Connected healthcare – still a pipedream?

Connected Healthcare, Electronic Patient Records, the Quantified Self movement all promise a wonderful world of integrated, pervasive health monitoring systems that know all about us from cradle to grave and help make the path from one to the other as healthy as possible.

The problem that exists today though is that there are too many islands of data, too many attempts to create commercial silos, too many entrenched incumbents who don’t like the idea of opening up and too many fears about what insurance companies and employers will do if they ever get to see your data (Gattaca anyone?).

A few years ago I was excited when Microsoft launched HealthVault. Unlike Google’s offering it is still going, but it’s still got a long way to go and it’s a long way from providing a ubiquitous, independent platform for all the other pieces of the puzzle… I live just a few miles from Microsoft’s main campus and yet my doctor, dentist, chiropractor and gym have no clue what HealthVault is or how it could help consolidate and manage my data. It doesn’t help that having moved countries three times so far my historical records are scattered far and wide.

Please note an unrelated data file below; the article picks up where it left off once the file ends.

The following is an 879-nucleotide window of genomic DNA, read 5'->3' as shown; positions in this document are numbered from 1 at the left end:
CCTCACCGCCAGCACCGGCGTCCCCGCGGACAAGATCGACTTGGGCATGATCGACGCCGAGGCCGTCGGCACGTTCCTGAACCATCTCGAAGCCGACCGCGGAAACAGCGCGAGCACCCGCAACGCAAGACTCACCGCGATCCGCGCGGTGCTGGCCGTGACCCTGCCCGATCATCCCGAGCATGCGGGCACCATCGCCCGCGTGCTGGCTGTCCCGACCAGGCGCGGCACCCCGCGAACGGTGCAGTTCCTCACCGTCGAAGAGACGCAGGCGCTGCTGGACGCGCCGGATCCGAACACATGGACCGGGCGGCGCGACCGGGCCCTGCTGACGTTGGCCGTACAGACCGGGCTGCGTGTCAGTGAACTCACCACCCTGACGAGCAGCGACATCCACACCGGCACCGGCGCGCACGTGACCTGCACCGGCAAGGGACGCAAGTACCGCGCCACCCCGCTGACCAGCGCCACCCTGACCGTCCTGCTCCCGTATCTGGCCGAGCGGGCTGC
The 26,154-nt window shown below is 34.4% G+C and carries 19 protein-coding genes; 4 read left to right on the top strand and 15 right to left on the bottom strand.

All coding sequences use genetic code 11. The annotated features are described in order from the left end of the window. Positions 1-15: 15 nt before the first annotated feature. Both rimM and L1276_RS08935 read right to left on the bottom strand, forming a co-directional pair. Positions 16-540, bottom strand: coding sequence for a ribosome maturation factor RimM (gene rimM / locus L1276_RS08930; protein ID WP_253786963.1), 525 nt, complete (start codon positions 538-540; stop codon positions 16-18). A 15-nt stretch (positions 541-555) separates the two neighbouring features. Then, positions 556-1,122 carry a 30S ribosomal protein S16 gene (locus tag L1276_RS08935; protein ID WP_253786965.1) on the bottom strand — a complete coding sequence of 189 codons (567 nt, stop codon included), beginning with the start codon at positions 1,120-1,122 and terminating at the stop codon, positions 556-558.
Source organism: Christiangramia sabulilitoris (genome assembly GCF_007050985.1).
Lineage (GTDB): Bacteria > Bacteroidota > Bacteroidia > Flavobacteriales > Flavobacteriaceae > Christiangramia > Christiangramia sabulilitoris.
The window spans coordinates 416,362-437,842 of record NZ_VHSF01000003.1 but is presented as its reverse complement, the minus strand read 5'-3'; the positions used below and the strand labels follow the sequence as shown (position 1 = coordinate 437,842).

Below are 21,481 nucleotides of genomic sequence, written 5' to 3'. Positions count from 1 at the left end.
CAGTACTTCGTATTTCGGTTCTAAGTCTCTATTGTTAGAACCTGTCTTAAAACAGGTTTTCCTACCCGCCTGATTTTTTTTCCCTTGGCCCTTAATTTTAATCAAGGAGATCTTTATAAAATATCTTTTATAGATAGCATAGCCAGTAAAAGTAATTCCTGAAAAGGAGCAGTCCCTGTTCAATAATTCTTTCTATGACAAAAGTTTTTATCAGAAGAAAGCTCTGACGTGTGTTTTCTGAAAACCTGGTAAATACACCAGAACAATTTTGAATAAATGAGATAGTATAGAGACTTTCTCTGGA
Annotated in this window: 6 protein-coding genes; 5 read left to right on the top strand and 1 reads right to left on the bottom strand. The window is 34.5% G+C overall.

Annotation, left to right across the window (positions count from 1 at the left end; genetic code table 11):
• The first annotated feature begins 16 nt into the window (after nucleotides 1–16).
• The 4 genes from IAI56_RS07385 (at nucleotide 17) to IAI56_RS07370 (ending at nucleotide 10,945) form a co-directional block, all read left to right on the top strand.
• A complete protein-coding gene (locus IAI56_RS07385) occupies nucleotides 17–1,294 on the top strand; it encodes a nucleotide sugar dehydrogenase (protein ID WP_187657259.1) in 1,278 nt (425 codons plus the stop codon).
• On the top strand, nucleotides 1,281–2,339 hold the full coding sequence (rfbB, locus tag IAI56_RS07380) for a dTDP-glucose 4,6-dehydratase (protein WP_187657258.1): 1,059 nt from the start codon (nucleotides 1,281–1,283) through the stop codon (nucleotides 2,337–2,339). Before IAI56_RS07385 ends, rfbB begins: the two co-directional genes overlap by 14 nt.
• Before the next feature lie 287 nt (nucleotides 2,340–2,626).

Services like 23andMe (I am a user) create a great pool of data, as does WellnessFX (trying to decide if the price is right) … but there’s no way to consolidate the information from one to the other to see if, for instance, my current bloodwork results indicate that one of the high risk genetic conditions is more likely to occur.

Tools like FitBit, Polar Heart Rate Monitors, Nike FuelBand or the BodyBugg also produce a bunch of data but… it’s all isolated islands (FitBit do sync data to HealthVault but it seems an exception rather than the rule and even then it’s not that robust). Solutions like EarndIt or EveryMove can take data from some of these sources and make it into a game where you’re rewarded for activity…

… But imagine if my pedometer, my scales and blood pressure monitor and glucose readings could be consolidated and fed back to a system which also had visibility into my genetic markers, blood test results, medication etc and apply the depth of analysis that “big data” is bringing to the world it seems like we could become much more proactive in both managing healthcare but also avoiding potentially life threatening mistakes (be it one too many candy bars or a contra-indication prescription) it would both help control the rising medical costs but also free doctors to go back to being able to care holistically for the wellbeing of their patients rather than running their practices as production lines that seem good as writing scripts for expensive medicine rather than actually making people better.

Maybe 2013 will be the year when an interesting startup comes out of nowhere with a plan to fight the incumbent interests and legislative red tape it will take to make this a reality…

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